7 Reasons Why Paris Photo LA Is the Ultimate California Art Fair

Celebrities, California history, and a few not-so-subtle drug references.

The entrance of Paramount Studios in Hollywood, California. Photo by Mark Davis/Getty Images.
The entrance of Paramount Studios in Hollywood, California. Photo by Mark Davis/Getty Images.

Paris Photo LA, the West Coast offshoot of the long-running French photography fair, celebrates the culture and history of its geographic location like no other art fair we’ve seen. With 80 galleries from 17 countries, there’s something for everyone—from restored prints dating to the late 19th century to Ken dolls recreating Edward Hopper’s iconic Nighthawks—but we suspect Californiaphiles will be especially impressed with the fair’s offerings in its third year (see Paris Photo Los Angeles Is Set to Have Its Best Year Yet—See Why).

1. It’s got a nifty location at Paramount Studios.
The coolest, most uniquely LA thing about the fair is its location: on the lot at Paramount Studios in Hollywood, birthplace of films including Psycho, Rear WindowGrease, Airplane!, and Fatal Attraction. New Yorkers who flew 3,000 miles to attend the fair might be a bit unnerved to find that the majority of the event takes place on the set of a fictional New York where Soho and the Upper East Side are around the corner from one another and there’s a suspicious lack of garbage lining the streets. But once the initial surreality wears off, you’ll be charmed when walking inside one of the faux brownstones and seeing wares from the few galleries lucky enough to score these plum spots. The rest of the fair takes place outside, within three massive hangars.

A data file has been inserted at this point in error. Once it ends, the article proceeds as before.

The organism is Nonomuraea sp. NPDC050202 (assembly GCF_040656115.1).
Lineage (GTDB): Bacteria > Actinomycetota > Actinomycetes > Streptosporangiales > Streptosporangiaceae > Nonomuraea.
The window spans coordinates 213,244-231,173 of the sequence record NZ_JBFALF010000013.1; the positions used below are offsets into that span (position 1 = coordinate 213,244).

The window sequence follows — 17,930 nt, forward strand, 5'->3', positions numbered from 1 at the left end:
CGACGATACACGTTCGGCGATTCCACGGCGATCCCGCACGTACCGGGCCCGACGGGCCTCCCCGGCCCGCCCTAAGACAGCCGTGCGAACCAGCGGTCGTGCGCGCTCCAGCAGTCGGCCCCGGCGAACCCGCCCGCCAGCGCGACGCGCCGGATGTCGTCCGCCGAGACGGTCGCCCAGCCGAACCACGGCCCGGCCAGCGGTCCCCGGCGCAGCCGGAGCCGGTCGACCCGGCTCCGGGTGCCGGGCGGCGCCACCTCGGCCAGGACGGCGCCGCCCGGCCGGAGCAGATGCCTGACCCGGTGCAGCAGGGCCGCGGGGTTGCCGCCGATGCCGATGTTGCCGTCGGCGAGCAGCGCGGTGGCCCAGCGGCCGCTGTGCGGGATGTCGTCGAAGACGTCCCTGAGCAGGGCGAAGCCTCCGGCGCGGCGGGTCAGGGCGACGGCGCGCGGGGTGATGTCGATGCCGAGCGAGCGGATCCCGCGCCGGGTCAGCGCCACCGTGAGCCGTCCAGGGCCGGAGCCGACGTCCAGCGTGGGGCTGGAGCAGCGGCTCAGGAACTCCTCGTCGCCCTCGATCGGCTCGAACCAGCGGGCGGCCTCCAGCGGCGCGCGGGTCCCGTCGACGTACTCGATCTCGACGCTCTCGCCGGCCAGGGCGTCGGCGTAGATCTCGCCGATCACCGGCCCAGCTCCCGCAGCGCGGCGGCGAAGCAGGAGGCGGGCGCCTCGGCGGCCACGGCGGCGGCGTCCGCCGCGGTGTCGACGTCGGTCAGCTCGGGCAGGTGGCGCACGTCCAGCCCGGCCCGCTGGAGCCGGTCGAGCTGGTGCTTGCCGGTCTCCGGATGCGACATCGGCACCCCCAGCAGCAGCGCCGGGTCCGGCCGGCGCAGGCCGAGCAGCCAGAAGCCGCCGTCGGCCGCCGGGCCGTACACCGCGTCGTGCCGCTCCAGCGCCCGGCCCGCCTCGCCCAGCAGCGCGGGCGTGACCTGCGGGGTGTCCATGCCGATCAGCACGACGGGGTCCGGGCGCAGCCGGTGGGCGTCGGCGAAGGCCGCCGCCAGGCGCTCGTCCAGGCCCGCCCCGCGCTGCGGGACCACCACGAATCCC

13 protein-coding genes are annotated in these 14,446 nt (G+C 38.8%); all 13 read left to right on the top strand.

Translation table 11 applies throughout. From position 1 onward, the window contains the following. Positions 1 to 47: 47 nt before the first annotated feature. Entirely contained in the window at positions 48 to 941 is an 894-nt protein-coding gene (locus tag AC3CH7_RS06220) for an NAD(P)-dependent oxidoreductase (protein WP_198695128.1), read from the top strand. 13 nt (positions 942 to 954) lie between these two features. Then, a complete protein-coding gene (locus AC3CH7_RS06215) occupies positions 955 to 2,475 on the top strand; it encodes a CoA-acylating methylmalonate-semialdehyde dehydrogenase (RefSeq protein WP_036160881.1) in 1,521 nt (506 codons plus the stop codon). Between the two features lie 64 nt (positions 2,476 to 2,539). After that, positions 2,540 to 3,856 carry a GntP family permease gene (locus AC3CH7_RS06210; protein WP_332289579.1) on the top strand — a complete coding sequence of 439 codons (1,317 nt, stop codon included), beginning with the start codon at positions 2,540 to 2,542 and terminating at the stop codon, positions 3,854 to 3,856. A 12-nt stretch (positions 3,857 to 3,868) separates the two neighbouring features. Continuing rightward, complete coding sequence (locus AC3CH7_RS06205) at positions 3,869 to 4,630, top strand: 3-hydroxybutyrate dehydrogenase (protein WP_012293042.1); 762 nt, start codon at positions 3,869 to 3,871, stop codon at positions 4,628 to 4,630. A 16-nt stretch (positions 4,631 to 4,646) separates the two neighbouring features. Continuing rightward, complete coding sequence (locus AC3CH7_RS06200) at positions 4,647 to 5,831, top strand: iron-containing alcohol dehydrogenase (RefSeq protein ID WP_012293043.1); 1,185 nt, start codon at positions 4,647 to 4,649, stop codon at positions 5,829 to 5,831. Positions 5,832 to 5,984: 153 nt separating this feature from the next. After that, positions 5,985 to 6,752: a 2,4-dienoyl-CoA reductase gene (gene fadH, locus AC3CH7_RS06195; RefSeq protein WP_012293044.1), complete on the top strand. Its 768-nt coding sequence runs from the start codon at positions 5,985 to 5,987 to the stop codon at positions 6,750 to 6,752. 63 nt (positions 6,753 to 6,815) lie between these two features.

R.J Arnold, Glass Plate 008-35. Photo: Courtesy Paris Photo LA.

R.J Arnold, Glass Plate 008-35.
Photo: Courtesy Paris Photo LA.

2. The exhibition “California Unedited!” shows the haunting work of “forgotten” photographer R.J. Arnold.
One of this year’s hallmark exhibitions is “California Unedited!“, a curated collection of rare 19th century photographic material from the archives of “forgotten” photographer R.J. Arnold, who pioneered the practice of retouching by using a moistened lead pencil to smooth away his subjects wrinkles and imperfections.

The photographs are a haunting and often strange portrait of the California of yesterday, but the best thing about the exhibition is how curator Anthony Lepore obtained the prints. “One Thanksgiving about three years ago, after stuffing me, my aunt asked me to walk down to the Historical Society—where she worked—to look at this massive trove of glass pates that someone had donated,” he explained during a press conference. “She wanted to get rid of them because they were taking up too much space….so, I got down, my belly filled with turkey and cranberry, on my knees in this basement and pulled out this slide where there was a shimmering portrait of a young Hispanic girl. And I pulled out another one and there was a Chinese man in traditional garb…and I thought, we have something that could potentially be really amazing here.”

From there, Lepore’s aunt found a conservator (who was also a priest) through her church and he trained a group of retired volunteers—many in their 80s—to carefully restore the plates using horsehair brushes and distilled water.

Juergen Teller, Election Day (2009). Photo: Courtesy Paris Photo LA.

Juergen Teller, Election Day (2009).
Photo: Courtesy Paris Photo LA.